In its fourth week of analyzing Communism's conspiracy in Hollywood, the House Un-American Activities Committee came upon an unexpected find. He was Director Edward Dmytryk, one of the "unfriendly ten" who served jail terms when they refused to tell the committee in 1947 whether or not they were Communists. This time Dmytryk not only admitted membership in the party in 1944-45; he also gave the committee a longer list of party members (26) than any other witness to date and the best summary yet of the Communists' "Operation Hollywood."
Witness Dmytryk got right down to cases. He got into the party, he announced, out of a desire to do something for humanity. What the party wanted of him and of Hollywood, he said, was nothing less than eventual control of the content of films, through infiltration of the talent unions. Chief tactical aim on the way to the strategic objective: getting money and the prestige value of big Hollywood names.
Like earlier witnesses, Dmytryk was sure that the party backers had never really gotten within shooting distance of their main goal. They managed to get enough card carriers on the board of the Screen Writers' Guild to control it for a time, and they set off the studio strike of 1945. But no Red ever got on the board of the Screen Directors' Guild (he was one who tried). Said Dmytryk: "There was never effective control over a major studio executive or at any time effective control over the content of films."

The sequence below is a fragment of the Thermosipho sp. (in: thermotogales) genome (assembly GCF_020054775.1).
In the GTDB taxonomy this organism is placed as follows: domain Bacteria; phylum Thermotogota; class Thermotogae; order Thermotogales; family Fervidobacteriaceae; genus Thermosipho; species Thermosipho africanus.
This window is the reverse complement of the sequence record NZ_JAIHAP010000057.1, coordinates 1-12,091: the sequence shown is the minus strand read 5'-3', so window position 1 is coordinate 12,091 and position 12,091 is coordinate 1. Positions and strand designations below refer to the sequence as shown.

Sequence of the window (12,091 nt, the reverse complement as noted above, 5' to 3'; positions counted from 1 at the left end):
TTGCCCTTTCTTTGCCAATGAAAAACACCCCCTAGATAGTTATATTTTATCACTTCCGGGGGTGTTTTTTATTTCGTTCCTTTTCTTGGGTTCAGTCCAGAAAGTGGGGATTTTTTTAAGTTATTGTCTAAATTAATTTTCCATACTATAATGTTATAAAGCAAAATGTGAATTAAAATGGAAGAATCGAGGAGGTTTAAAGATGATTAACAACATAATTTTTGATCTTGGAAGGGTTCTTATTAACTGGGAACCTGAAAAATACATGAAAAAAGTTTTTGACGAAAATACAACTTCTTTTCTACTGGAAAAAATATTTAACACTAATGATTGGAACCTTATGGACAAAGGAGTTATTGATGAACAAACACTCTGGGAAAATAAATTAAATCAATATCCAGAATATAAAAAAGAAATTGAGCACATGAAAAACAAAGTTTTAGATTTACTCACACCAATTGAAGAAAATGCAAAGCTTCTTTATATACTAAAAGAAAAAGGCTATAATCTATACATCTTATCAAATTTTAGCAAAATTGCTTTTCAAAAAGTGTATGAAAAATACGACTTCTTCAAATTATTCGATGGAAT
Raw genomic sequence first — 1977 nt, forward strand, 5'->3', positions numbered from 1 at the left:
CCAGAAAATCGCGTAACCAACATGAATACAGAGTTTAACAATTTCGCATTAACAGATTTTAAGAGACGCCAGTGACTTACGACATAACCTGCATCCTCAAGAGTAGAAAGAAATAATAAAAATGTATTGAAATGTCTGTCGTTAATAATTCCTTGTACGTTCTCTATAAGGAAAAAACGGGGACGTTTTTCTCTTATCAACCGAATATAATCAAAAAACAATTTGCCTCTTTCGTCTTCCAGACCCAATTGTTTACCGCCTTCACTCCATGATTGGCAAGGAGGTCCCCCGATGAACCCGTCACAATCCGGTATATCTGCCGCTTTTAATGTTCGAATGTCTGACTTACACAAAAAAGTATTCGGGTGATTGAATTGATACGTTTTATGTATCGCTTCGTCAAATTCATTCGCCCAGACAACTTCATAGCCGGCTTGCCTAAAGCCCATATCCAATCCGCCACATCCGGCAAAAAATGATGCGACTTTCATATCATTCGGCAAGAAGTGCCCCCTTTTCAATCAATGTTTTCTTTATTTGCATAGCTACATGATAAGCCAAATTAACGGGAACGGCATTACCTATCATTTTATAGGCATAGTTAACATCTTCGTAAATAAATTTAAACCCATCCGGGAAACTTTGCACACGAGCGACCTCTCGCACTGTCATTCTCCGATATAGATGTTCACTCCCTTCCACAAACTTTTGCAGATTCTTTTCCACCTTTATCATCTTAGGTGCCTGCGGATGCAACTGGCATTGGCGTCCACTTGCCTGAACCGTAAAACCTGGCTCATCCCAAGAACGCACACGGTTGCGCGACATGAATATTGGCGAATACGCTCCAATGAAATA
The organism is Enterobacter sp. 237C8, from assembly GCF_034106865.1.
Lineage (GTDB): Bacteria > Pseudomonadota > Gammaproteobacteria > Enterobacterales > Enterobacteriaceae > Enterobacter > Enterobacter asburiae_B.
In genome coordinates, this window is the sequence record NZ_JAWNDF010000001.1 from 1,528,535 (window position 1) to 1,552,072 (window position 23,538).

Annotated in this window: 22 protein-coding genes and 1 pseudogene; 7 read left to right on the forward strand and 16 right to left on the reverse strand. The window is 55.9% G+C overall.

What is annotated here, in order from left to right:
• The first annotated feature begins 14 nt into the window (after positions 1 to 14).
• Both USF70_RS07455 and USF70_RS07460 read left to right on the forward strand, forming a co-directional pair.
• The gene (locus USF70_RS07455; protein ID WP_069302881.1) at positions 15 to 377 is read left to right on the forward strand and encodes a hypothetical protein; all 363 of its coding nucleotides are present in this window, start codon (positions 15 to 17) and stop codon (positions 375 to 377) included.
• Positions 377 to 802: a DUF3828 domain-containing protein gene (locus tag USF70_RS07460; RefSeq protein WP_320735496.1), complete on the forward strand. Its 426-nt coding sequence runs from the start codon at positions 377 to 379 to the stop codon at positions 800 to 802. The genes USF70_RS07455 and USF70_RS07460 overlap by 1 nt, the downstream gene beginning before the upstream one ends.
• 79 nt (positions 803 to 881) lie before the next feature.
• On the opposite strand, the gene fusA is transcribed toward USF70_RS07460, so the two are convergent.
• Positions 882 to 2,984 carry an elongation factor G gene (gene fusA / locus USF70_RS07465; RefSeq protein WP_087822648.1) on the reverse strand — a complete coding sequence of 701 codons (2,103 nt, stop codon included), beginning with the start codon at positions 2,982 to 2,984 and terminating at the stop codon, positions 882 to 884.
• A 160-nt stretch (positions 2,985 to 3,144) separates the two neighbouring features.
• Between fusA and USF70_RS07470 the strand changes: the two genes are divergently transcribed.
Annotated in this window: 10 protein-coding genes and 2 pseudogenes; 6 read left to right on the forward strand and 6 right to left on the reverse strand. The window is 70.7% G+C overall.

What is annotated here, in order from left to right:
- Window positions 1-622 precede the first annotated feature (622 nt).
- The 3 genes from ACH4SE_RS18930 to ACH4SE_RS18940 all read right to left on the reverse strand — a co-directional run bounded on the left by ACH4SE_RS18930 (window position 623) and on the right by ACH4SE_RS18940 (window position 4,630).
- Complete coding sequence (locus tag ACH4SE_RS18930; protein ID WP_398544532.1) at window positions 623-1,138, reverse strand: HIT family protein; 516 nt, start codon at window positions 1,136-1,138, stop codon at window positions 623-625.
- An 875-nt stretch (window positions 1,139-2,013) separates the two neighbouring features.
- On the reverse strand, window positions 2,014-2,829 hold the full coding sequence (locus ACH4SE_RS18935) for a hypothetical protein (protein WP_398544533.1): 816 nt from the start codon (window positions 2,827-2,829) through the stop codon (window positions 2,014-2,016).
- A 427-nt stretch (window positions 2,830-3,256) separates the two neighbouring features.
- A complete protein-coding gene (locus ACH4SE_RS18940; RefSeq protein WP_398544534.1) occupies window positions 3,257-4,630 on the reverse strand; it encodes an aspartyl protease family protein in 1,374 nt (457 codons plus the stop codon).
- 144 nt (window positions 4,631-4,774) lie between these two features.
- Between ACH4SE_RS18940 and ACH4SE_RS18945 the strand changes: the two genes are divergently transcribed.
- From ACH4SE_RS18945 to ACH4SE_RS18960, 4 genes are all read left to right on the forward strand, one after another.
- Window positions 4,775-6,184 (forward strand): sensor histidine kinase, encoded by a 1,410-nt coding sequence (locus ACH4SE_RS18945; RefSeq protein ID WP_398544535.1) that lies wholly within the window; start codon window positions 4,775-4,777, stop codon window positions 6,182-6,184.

But the party did collect plenty of cash and names. "I think," said Dmytryk, "a great deal of money was taken out of Hollywood, particularly during the love feast during the war." And, said Dmytryk, there were plenty of big names in the party: Writer John Howard Lawson (another member of the "unfriendly ten," whom Dmytryk described as onetime "high lama of the party"), Directors Frank (College Holiday) Tuttle, Jules (The Naked City) Dassin, and Michael (Cyrano de Bergerac) Gordon.
Dmytryk finally left the party when he was disciplined for cutting "undramatic" anti-fascist speeches from Cornered. He had refused to answer the committee's questions in 1947, he said, because it seemed a matter of civil rights. The Korean war made him doubt the sincerity of the Communist peace propaganda; the latest round of spy trials decided him. Said Dmytryk with the surprised air of a man discovering sin for the first time: "This is treason and it means the party is committing treason. For this reason, I am willing to talk today."